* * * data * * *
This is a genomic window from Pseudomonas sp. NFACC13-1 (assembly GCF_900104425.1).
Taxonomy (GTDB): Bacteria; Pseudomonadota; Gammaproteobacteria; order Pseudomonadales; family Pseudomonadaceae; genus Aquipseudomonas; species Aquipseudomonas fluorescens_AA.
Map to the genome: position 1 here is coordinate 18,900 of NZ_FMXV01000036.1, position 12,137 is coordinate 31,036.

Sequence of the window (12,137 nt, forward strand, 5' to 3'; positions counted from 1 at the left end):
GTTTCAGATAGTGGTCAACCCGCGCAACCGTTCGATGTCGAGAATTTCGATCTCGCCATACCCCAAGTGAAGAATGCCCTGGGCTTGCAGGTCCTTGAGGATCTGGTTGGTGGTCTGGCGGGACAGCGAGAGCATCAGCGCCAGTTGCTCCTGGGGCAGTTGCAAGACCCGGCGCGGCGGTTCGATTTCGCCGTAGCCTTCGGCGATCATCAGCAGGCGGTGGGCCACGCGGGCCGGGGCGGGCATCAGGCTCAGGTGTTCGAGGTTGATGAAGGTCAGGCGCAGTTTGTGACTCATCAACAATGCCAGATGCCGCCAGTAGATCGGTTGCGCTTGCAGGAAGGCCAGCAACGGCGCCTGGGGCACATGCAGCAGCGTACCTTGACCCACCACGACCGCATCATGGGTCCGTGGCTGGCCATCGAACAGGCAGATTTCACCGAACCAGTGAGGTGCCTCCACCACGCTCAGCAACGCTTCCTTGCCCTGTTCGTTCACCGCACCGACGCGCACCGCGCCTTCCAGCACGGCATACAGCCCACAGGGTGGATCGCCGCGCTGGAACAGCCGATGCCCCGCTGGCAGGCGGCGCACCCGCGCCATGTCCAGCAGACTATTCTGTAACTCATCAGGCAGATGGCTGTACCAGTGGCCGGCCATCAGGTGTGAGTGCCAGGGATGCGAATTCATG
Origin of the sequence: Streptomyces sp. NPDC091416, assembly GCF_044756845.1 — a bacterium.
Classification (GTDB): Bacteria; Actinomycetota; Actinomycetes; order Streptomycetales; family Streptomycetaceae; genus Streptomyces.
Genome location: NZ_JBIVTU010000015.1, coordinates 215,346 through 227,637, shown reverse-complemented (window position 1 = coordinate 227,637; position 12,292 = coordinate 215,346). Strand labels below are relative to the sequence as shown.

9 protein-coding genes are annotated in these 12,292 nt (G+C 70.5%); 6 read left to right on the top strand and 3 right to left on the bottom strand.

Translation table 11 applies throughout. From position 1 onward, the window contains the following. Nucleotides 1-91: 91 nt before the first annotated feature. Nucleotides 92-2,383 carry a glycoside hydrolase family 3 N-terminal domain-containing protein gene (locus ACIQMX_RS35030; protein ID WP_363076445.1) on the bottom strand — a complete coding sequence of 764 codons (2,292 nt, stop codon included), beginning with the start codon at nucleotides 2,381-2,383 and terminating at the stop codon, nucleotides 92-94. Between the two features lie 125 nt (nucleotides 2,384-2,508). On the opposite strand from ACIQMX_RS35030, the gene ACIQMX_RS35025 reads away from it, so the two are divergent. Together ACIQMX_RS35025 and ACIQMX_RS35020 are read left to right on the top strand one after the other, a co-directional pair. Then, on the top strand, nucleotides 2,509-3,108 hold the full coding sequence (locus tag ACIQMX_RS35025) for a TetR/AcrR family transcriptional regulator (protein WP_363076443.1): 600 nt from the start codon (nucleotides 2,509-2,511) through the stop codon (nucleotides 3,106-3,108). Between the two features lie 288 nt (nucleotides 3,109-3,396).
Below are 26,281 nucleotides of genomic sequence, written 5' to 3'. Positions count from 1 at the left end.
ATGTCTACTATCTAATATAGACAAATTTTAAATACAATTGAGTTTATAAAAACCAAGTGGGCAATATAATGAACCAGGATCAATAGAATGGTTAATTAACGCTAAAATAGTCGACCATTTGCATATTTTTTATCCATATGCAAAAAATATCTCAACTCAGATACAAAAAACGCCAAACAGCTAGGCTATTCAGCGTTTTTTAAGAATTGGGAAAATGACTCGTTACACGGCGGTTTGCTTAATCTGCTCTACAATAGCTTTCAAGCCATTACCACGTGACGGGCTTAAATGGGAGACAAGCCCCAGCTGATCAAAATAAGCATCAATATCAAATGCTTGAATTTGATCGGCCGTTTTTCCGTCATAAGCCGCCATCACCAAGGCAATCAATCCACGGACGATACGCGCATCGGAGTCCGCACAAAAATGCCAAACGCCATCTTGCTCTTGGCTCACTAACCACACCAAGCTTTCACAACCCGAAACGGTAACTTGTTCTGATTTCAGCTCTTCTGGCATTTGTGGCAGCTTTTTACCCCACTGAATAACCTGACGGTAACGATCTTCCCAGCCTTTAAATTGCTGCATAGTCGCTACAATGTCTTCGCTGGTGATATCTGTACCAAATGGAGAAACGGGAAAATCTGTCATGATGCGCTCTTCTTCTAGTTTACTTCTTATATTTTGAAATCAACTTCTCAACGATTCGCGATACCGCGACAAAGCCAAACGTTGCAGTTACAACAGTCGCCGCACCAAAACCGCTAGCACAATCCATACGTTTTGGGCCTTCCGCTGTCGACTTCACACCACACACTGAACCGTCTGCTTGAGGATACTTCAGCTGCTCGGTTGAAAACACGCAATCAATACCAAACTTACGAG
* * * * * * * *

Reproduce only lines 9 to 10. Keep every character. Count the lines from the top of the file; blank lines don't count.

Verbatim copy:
9 protein-coding genes are annotated in these 12,292 nt (G+C 70.5%); 6 read left to right on the top strand and 3 right to left on the bottom strand.

Translation table 11 applies throughout. From position 1 onward, the window contains the following. Nucleotides 1-91: 91 nt before the first annotated feature. Nucleotides 92-2,383 carry a glycoside hydrolase family 3 N-terminal domain-containing protein gene (locus ACIQMX_RS35030; protein ID WP_363076445.1) on the bottom strand — a complete coding sequence of 764 codons (2,292 nt, stop codon included), beginning with the start codon at nucleotides 2,381-2,383 and terminating at the stop codon, nucleotides 92-94. Between the two features lie 125 nt (nucleotides 2,384-2,508). On the opposite strand from ACIQMX_RS35030, the gene ACIQMX_RS35025 reads away from it, so the two are divergent. Together ACIQMX_RS35025 and ACIQMX_RS35020 are read left to right on the top strand one after the other, a co-directional pair. Then, on the top strand, nucleotides 2,509-3,108 hold the full coding sequence (locus tag ACIQMX_RS35025) for a TetR/AcrR family transcriptional regulator (protein WP_363076443.1): 600 nt from the start codon (nucleotides 2,509-2,511) through the stop codon (nucleotides 3,106-3,108). Between the two features lie 288 nt (nucleotides 3,109-3,396).